Day three of the 2020 PLANSPONSOR National Conference featured a virtual keynote address from Preston Rutledge, the former assistant secretary of labor for the Employee Benefits Security Administration (EBSA) at the U.S. Department of Labor (DOL).
During the address, Rutledge fondly recalled his work as the nation’s top pension regulator, a role that involved oversight of an agency with more than 800 employee benefits professionals located in Washington, D.C., and in 13 regional offices throughout the United States.
Rutledge shared details about what it was like drafting and publishing guidance to implement new retirement, health and workplace benefits policies, including rules governing association retirement plans, permitting the default electronic disclosure of plan information and more. Rutledge, who left his role as EBSA head on May 31, also led agency’s initial response to the COVID-19 pandemic.
While his comments about his past work within the EBSA were interesting in their own right, the most important part of Rutledge’s address involved his explanation of just how critical the public comment period is from the agency’s perspective as it tries to craft and finalize regulations.
“If I could just emphasize one thing from my time working inside the EBSA, it is that the public comments are viewed as being incredibly important,” Rutledge said. “I would encourage everyone who has considered submitting comments on a proposed or final rule to do so—and to take the effort seriously. Almost every regulatory project I have ever worked on has taken something useful out of the public comments. I can assure you, your comments really do matter.”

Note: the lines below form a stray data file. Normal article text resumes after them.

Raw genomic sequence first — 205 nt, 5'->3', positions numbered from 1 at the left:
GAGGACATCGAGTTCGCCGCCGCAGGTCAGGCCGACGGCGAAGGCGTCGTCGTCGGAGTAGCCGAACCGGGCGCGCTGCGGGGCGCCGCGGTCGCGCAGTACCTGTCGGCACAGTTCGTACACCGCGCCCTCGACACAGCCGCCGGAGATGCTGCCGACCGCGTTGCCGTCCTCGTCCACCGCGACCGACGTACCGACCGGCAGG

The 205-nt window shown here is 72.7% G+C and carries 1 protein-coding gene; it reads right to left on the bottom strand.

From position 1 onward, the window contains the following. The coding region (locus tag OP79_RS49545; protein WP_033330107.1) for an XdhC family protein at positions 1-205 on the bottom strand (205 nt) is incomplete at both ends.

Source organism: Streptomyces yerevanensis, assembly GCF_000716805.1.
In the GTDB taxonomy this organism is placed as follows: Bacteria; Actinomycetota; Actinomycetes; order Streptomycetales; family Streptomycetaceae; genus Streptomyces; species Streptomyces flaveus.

As a case in point, Rutledge pointed to the fact that public comments led to the creation of a second safe harbor that was included in the final electronic default disclosure rule recently adopted by the EBSA. Commenters told the EBSA that they would like to be able to use both dynamic websites as well as static PDF documents in their default disclosures, and the final rule accommodates that. The final rule also was modified, based on public comments, to establish that participants must be defaulted back into paper disclosures if their email address bounces back and the issue cannot be quickly corrected.
“The employers told us they wanted this balance, and we agreed with them,” Rutledge recalled. “Even when we get thousands of comments, the career staff goes to work and takes them all seriously.”
Though he can only speculate, given that he is no longer an insider, Rutledge said the EBSA staff is certainly right now engaged in digesting the more than 1,000 comments submitted with respect to the proposed rule regarding environmental, social and governance (ESG) investing within retirement plans covered by the Employee Retirement Income Security Act (ERISA).
“Of course, I cannot say what the outcome will be, but I am sure these comments are being carefully reviewed,” Rutledge said.
Looking forward, Rutledge encouraged the plan sponsors in the audience to be on the lookout for guidance and rulemaking related to the Setting Every Community Up for Retirement Enhancement (SECURE) Act.
“The SECURE Act regulations are also beginning to come out, so please do watch for those and get engaged during the comment period,” he said. “Whether it’s the lifetime income disclosure provision or the pooled plan provider rules, you should get involved.”
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